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High-speed rail puts China on the fast track

Zhong Nan
Updated: Oct 29,2015 8:03 AM     China Daily

Workers check a high-speed train in Tianjin.[Photo/Xinhua]

China’s high-speed railway network is expected to span 18,000 kilometers by the end of this year, building a solid foundation for an industry that can generate new market growth points during the nation’s 13th Five-Year Plan period (2016-20).

Official data from China Railway Corp, the country’s railway service provider and planner, shows that China will add another 2,000 kilometers of high-speed railroad by the end of this year, the final year of the country’s 12th Five-Year Plan period (2011-15).

This is part of the government’s plan to put more than 8,000 kilometers of extra lines in both regular and fast-speed railway networks into operation.

The railway construction target was announced by Premier Li Keqiang in the Government Work Report earlier this year. The report also said that by the end of this year, all cities in China with a population of more than half a million will be connected by high-speed railways.

Rong Chaohe, professor at the school of economics and management in Beijing Jiaotong University, said China plans to build more high-speed railroads in the nation’s western region during the 13th Five-Year Plan, as well as export more high-end railway equipment products to overseas markets.

Wang Mengshu, an academic at the Chinese Academy of Engineering, said eager to make more breakthroughs in this fast-developing sector, China will continue to deploy more resources and manpower to further develop “smart trains”, which apply intelligent technology that will allow trains’ speed control, condition determination and fault detection operations to be performed digitally.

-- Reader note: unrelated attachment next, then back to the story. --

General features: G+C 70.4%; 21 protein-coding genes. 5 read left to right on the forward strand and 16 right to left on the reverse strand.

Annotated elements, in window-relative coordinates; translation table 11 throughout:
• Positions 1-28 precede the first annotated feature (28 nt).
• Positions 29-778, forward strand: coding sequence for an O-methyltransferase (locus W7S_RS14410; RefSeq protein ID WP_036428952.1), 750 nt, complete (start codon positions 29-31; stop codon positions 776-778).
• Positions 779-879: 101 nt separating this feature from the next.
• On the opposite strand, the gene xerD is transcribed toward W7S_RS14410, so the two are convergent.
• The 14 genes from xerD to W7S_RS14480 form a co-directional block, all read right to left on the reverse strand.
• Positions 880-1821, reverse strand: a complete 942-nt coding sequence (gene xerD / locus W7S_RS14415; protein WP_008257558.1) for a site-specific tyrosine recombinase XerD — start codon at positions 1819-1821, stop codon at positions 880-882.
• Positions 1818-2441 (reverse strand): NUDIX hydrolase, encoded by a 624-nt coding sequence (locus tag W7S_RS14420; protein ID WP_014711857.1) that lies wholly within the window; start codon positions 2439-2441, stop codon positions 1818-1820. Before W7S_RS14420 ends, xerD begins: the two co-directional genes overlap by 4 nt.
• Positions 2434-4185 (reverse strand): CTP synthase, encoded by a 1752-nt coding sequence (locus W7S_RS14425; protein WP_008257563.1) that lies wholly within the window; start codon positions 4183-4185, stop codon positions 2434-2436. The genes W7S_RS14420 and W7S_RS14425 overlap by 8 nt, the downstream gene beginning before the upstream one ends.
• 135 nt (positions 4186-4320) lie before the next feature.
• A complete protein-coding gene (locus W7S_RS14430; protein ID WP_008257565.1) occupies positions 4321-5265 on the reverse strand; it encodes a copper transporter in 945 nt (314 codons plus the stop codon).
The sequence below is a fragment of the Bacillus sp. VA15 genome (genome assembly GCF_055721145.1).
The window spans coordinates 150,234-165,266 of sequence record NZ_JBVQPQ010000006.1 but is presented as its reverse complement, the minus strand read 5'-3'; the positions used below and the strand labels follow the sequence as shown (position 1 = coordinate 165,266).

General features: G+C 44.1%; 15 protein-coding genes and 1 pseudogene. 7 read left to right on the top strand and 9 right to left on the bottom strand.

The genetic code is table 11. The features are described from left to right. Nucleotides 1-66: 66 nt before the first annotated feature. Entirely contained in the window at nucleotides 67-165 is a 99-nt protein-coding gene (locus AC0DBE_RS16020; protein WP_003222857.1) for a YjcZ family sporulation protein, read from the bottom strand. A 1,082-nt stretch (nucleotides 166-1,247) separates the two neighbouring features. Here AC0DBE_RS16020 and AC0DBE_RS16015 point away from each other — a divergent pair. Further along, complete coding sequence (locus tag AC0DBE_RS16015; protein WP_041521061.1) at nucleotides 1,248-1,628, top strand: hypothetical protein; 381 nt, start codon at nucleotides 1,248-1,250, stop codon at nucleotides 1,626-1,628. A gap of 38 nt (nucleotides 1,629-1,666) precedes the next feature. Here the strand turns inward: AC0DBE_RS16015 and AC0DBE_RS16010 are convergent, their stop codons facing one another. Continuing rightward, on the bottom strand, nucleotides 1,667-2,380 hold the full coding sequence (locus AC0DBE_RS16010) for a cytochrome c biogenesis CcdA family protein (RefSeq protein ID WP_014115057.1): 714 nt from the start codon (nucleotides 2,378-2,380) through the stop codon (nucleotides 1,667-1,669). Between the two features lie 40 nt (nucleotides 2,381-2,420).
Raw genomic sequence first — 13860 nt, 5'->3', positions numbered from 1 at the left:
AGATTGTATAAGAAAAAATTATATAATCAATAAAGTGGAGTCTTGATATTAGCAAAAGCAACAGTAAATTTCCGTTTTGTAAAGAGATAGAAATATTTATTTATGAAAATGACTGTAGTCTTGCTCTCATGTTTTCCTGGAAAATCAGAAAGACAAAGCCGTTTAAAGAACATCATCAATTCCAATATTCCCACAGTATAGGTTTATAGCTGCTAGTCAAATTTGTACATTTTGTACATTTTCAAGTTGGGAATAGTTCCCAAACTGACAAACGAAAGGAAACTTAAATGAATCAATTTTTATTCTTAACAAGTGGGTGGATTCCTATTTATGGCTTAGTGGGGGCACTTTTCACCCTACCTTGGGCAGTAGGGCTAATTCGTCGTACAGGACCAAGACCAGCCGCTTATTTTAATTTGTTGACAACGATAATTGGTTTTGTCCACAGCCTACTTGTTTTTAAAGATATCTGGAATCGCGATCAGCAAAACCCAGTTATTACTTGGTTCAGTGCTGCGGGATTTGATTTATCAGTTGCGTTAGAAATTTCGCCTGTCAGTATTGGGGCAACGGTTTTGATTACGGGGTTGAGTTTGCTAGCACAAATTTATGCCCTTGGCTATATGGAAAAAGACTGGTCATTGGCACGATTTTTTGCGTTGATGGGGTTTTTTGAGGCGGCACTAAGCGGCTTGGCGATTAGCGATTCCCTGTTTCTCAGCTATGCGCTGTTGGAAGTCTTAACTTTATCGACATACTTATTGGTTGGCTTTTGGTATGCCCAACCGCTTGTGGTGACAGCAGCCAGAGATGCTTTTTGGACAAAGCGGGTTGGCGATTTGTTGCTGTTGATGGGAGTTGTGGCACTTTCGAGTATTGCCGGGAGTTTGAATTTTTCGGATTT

China has also set a target for carrying out research and making innovations in the permanent magnetic motor technology for the high-speed train power systems, as most of the existing units run on alternating current.

“Permanent magnetic motors will consume less energy and improve trains’ reliability, which is a trend in the research on high-speed trains,” said Wang.

The nation aims to form a comprehensive transport network by the end of this year, with four high-speed east-west arteries and four north-south arteries as the backbones. The national high-speed railway and the national expressway networks are both expected to take shape during this period.

Luo Renjian, a researcher at the Institute of Transport Research, under the National Development and Reform Commission, the nation’s top economic planner, said high-speed trains are always the preferred option for passengers in China. These trains overcome the disadvantages of coaches, which have a poor safety record in particular for overnight services, and they are more convenient than planes.

“High-speed railway lines are practical models that can offer bright prospects for the rail sector, especially for strategic investors,” said Luo. “Successful examples such as the high-speed rail routes including Beijing-Shanghai, Guangzhou-Shenzhen and Shanghai-Kunming have all showed that stable passenger demand can generate handsome financial returns from a long-term perspective.”

For instance, ticket sales on the Beijing-Shanghai route amounted to 30 billion yuan ($4.71 billion) in 2014, with a net profit of 1.2 billion yuan. The line carried more than 100 million passengers between the two cities, up 27 percent from a year earlier.

More importantly, Luo said high-speed lines can help the government balance disparities in economic development between the eastern and western regions, as well as showcase the reliability and sales potential of the industry to the global markets.

Railway investment has seen a steady increase during the nation’s 12th Five-Year Plan (2011-15), from 580 billion yuan in 2011 to 800 billion yuan in 2014, according to the Ministry of Transport.

China had more than 16,000 kilometers of high-speed rail at the end of 2014, up from 11,028 at the end of 2013, and 28 of the mainland’s 31 provinces, autonomous regions and municipalities now have access to bullet trains.

China introduced high-speed rail service in 2007 and its daily users have increased from 237,000 in 2007 to 2.49 million last year. The country now owns the world’s longest high-speed railway network.

CRC provided services to 1.94 billion passengers between January and September this year across the country, up 9.8 percent year-on-year.